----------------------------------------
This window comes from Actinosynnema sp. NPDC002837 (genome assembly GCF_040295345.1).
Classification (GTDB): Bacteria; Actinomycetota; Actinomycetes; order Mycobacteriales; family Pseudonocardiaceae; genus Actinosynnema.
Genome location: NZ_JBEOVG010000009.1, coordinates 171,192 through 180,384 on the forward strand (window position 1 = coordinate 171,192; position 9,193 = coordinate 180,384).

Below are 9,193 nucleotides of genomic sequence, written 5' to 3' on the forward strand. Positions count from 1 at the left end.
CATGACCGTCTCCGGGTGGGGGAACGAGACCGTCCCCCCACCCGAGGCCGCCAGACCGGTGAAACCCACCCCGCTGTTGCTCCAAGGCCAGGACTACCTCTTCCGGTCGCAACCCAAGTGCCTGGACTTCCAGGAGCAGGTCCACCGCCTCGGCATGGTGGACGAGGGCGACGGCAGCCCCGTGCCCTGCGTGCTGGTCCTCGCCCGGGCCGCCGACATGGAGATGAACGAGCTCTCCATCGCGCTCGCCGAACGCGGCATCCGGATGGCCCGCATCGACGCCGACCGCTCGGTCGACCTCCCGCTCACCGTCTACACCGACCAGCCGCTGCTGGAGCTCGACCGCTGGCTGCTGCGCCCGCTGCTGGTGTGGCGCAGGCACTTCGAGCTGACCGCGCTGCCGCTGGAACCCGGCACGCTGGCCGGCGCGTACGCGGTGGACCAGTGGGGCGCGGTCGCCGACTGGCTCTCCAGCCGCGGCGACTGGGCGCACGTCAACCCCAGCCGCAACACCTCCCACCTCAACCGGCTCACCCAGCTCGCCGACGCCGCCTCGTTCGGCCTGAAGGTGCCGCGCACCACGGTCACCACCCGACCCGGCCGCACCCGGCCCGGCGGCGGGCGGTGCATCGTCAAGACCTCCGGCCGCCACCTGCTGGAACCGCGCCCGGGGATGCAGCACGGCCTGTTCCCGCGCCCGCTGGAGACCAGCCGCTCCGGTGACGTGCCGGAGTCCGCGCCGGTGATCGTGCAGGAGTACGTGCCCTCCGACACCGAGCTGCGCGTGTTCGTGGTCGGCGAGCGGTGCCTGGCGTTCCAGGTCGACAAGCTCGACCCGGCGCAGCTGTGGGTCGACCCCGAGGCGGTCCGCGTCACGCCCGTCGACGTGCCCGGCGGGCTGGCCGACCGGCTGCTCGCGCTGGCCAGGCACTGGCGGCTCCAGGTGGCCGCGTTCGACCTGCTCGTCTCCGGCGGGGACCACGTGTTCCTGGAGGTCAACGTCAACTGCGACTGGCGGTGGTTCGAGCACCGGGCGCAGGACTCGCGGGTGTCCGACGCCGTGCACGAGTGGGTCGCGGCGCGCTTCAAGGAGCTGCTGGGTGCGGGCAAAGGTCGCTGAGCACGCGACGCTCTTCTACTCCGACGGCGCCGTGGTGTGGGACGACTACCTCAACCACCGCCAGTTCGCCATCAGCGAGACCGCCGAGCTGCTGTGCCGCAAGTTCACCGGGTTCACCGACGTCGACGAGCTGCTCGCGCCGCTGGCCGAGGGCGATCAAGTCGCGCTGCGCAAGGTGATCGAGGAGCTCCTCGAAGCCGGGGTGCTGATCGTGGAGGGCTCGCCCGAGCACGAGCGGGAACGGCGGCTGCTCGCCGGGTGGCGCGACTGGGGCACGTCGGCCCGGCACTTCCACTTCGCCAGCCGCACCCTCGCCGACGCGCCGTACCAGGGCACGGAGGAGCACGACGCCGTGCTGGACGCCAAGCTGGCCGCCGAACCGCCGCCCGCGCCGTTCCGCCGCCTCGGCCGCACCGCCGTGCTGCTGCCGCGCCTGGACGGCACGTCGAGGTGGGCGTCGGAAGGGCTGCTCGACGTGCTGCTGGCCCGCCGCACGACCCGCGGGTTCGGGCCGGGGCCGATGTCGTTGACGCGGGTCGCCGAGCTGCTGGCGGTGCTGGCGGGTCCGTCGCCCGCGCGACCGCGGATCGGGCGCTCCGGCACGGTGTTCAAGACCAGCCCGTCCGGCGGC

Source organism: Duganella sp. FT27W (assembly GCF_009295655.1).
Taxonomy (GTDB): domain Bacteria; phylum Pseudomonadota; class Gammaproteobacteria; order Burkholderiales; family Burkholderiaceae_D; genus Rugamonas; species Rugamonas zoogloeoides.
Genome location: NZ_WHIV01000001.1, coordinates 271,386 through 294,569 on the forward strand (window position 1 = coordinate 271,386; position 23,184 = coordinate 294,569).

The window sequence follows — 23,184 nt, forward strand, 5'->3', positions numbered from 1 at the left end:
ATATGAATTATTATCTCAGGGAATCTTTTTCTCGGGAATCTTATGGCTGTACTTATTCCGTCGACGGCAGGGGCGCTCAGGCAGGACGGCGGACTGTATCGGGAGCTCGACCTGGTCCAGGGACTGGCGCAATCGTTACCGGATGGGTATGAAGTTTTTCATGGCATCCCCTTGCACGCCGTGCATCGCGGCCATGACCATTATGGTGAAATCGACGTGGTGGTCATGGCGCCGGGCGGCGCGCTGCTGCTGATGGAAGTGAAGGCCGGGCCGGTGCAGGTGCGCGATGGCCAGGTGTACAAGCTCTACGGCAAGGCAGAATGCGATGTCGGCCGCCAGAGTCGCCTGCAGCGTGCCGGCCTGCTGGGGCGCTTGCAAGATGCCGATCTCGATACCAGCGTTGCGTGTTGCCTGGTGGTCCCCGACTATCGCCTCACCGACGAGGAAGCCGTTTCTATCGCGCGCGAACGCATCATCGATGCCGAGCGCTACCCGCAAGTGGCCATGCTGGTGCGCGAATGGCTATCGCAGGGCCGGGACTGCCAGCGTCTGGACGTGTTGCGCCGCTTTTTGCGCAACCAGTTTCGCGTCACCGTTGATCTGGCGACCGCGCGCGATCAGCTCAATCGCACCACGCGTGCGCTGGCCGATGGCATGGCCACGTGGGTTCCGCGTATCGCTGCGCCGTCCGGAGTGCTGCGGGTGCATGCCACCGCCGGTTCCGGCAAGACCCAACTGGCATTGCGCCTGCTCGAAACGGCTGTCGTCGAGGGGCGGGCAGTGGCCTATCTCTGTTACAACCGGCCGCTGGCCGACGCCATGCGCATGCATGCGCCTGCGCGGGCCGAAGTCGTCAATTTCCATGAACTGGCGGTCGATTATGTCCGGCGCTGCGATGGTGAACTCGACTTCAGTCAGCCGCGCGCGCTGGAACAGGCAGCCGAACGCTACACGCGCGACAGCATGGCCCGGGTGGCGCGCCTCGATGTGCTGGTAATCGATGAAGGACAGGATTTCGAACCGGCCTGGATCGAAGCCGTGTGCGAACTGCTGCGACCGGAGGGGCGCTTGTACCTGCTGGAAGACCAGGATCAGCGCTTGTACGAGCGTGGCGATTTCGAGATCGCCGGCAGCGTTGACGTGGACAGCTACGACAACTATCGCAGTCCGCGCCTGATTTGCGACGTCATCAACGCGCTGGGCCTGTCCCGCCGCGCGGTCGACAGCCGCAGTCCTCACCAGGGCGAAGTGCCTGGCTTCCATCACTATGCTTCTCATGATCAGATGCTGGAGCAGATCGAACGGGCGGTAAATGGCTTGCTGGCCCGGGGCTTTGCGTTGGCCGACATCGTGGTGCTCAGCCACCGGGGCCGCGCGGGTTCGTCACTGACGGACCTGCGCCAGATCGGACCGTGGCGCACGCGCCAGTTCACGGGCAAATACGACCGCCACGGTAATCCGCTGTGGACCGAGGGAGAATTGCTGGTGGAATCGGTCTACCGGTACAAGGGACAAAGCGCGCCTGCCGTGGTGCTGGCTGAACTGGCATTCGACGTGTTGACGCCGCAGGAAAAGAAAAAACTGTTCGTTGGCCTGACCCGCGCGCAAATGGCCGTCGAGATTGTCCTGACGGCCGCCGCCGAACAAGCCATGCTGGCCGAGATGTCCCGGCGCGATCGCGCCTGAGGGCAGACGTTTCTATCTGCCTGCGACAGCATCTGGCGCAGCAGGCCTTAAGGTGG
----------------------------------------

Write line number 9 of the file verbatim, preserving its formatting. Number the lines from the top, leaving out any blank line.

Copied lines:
The window sequence follows — 23,184 nt, forward strand, 5'->3', positions numbered from 1 at the left end: